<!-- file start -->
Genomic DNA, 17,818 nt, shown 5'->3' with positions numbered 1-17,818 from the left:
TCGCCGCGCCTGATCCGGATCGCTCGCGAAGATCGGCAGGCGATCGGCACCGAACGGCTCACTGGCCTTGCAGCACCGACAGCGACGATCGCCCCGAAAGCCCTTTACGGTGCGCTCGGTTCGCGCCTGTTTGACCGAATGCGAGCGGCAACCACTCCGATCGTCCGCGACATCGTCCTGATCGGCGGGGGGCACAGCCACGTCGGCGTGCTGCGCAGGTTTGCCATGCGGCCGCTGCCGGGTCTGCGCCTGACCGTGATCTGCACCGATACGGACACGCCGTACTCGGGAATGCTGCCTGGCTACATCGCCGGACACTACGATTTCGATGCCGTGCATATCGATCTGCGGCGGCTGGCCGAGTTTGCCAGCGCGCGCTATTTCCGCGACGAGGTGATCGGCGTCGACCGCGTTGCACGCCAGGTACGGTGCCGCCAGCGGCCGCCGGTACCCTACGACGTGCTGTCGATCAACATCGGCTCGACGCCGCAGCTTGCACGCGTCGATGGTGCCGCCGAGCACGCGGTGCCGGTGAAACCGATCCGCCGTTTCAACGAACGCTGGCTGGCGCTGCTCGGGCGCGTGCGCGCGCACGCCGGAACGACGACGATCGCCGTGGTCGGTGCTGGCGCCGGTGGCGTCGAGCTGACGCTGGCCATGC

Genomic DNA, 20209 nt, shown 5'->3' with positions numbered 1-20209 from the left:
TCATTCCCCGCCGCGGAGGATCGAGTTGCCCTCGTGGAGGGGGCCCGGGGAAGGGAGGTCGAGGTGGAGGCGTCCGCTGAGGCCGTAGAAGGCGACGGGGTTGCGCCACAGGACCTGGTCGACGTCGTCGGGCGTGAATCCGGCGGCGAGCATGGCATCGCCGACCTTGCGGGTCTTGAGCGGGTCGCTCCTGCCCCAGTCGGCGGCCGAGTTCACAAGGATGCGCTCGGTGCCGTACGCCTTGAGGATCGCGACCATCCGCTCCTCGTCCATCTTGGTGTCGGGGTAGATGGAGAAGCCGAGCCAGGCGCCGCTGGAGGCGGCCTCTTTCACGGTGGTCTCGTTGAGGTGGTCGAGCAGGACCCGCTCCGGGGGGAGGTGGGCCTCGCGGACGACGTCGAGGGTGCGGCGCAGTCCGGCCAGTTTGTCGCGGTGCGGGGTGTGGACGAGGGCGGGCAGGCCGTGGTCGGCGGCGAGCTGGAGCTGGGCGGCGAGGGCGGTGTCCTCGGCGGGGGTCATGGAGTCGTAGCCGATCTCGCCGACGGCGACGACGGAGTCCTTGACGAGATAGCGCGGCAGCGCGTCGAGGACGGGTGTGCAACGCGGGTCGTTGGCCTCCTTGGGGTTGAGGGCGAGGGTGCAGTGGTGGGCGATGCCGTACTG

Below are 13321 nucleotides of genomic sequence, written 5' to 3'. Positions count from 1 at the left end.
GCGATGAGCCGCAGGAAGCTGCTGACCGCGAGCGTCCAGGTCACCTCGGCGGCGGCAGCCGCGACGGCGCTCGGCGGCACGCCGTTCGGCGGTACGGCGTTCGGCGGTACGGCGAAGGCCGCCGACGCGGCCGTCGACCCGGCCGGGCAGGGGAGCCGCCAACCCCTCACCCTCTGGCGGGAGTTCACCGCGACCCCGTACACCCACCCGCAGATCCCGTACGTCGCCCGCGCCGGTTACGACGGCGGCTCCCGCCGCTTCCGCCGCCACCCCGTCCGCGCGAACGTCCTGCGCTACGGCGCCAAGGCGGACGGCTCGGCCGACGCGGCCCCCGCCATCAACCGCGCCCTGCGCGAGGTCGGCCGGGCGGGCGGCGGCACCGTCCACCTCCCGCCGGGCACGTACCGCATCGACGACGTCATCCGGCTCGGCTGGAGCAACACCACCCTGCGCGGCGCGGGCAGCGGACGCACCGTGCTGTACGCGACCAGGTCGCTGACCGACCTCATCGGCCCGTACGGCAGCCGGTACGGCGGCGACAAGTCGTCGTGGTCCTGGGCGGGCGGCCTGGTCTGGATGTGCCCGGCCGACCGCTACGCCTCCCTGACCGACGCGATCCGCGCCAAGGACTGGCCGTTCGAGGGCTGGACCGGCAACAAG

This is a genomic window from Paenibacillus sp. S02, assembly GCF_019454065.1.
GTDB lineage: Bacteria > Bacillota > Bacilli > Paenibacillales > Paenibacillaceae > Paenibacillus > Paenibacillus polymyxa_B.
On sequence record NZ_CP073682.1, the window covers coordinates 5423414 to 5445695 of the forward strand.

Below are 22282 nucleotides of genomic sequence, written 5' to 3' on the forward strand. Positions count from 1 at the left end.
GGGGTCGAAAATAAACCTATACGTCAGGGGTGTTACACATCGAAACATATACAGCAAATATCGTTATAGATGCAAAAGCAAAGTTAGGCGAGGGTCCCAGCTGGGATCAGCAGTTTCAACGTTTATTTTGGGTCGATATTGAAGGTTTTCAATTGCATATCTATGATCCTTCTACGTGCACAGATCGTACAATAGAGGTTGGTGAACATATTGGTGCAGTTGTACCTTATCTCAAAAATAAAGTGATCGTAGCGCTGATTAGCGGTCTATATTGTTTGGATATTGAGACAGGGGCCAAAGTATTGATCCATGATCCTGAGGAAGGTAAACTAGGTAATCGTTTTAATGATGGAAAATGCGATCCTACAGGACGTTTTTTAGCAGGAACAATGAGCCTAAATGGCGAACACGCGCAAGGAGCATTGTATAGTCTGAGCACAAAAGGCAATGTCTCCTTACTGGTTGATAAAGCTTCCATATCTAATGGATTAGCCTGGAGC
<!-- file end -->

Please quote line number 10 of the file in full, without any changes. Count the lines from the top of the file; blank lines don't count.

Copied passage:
Below are 22282 nucleotides of genomic sequence, written 5' to 3' on the forward strand. Positions count from 1 at the left end.